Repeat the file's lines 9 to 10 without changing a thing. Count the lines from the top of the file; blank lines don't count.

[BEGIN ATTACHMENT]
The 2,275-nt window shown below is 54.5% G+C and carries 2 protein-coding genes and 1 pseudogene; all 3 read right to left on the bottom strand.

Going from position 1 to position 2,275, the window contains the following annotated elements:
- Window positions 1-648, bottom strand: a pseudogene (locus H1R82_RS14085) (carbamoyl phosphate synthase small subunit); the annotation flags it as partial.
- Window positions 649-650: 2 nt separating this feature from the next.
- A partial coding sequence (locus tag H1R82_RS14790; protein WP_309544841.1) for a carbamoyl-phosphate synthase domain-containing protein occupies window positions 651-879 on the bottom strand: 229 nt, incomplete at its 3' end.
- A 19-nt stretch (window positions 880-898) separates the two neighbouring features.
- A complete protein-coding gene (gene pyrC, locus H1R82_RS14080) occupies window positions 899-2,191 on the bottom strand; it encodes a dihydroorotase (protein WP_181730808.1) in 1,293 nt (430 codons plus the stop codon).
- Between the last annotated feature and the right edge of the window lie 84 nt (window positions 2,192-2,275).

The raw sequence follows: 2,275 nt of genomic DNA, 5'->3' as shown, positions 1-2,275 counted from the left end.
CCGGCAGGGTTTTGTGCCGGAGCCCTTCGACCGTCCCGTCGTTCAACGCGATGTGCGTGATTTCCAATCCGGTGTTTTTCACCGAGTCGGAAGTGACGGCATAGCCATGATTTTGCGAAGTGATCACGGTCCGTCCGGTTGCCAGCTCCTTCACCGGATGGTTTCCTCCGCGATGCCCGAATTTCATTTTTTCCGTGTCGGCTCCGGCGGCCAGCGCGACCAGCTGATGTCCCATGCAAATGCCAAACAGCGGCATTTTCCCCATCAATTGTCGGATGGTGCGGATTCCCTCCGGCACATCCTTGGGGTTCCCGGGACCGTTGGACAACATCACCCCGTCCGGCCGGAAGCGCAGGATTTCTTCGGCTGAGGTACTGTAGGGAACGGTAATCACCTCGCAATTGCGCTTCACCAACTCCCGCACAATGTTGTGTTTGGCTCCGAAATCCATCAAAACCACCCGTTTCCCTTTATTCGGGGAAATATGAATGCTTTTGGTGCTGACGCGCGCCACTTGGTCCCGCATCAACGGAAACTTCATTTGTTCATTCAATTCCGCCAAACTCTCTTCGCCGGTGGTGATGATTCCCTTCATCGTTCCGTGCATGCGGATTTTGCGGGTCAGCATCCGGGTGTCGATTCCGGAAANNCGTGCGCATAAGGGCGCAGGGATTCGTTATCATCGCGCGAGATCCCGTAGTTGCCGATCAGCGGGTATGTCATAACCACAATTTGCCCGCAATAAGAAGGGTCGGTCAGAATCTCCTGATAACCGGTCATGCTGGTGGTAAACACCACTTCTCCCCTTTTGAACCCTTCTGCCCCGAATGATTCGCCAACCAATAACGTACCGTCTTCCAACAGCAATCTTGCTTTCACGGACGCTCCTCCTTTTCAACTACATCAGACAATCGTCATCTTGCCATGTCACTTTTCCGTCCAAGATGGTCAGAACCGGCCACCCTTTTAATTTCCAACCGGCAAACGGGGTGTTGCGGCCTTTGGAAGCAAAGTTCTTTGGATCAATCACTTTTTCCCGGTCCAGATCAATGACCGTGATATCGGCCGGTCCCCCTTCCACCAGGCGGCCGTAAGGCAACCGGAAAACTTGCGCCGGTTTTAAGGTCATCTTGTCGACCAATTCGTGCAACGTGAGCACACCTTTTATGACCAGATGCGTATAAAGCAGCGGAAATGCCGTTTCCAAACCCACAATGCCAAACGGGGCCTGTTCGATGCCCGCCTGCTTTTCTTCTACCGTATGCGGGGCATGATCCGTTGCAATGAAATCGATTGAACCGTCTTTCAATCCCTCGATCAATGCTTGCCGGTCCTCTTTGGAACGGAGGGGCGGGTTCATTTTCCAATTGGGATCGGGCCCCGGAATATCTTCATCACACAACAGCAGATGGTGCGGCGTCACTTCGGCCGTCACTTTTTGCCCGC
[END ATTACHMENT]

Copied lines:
The raw sequence follows: 2,275 nt of genomic DNA, 5'->3' as shown, positions 1-2,275 counted from the left end.
CCGGCAGGGTTTTGTGCCGGAGCCCTTCGACCGTCCCGTCGTTCAACGCGATGTGCGTGATTTCCAATCCGGTGTTTTTCACCGAGTCGGAAGTGACGGCATAGCCATGATTTTGCGAAGTGATCACGGTCCGTCCGGTTGCCAGCTCCTTCACCGGATGGTTTCCTCCGCGATGCCCGAATTTCATTTTTTCCGTGTCGGCTCCGGCGGCCAGCGCGACCAGCTGATGTCCCATGCAAATGCCAAACAGCGGCATTTTCCCCATCAATTGTCGGATGGTGCGGATTCCCTCCGGCACATCCTTGGGGTTCCCGGGACCGTTGGACAACATCACCCCGTCCGGCCGGAAGCGCAGGATTTCTTCGGCTGAGGTACTGTAGGGAACGGTAATCACCTCGCAATTGCGCTTCACCAACTCCCGCACAATGTTGTGTTTGGCTCCGAAATCCATCAAAACCACCCGTTTCCCTTTATTCGGGGAAATATGAATGCTTTTGGTGCTGACGCGCGCCACTTGGTCCCGCATCAACGGAAACTTCATTTGTTCATTCAATTCCGCCAAACTCTCTTCGCCGGTGGTGATGATTCCCTTCATCGTTCCGTGCATGCGGATTTTGCGGGTCAGCATCCGGGTGTCGATTCCGGAAANNCGTGCGCATAAGGGCGCAGGGATTCGTTATCATCGCGCGAGATCCCGTAGTTGCCGATCAGCGGGTATGTCATAACCACAATTTGCCCGCAATAAGAAGGGTCGGTCAGAATCTCCTGATAACCGGTCATGCTGGTGGTAAACACCACTTCTCCCCTTTTGAACCCTTCTGCCCCGAATGATTCGCCAACCAATAACGTACCGTCTTCCAACAGCAATCTTGCTTTCACGGACGCTCCTCCTTTTCAACTACATCAGACAATCGTCATCTTGCCATGTCACTTTTCCGTCCAAGATGGTCAGAACCGGCCACCCTTTTAATTTCCAACCGGCAAACGGGGTGTTGCGGCCTTTGGAAGCAAAGTTCTTTGGATCAATCACTTTTTCCCGGTCCAGATCAATGACCGTGATATCGGCCGGTCCCCCTTCCACCAGGCGGCCGTAAGGCAACCGGAAAACTTGCGCCGGTTTTAAGGTCATCTTGTCGACCAATTCGTGCAACGTGAGCACACCTTTTATGACCAGATGCGTATAAAGCAGCGGAAATGCCGTTTCCAAACCCACAATGCCAAACGGGGCCTGTTCGATGCCCGCCTGCTTTTCTTCTACCGTATGCGGGGCATGATCCGTTGCAATGAAATCGATTGAACCGTCTTTCAATCCCTCGATCAATGCTTGCCGGTCCTCTTTGGAACGGAGGGGCGGGTTCATTTTCCAATTGGGATCGGGCCCCGGAATATCTTCATCACACAACAGCAGATGGTGCGGCGTCACTTCGGCCGTCACTTTTTGCCCGC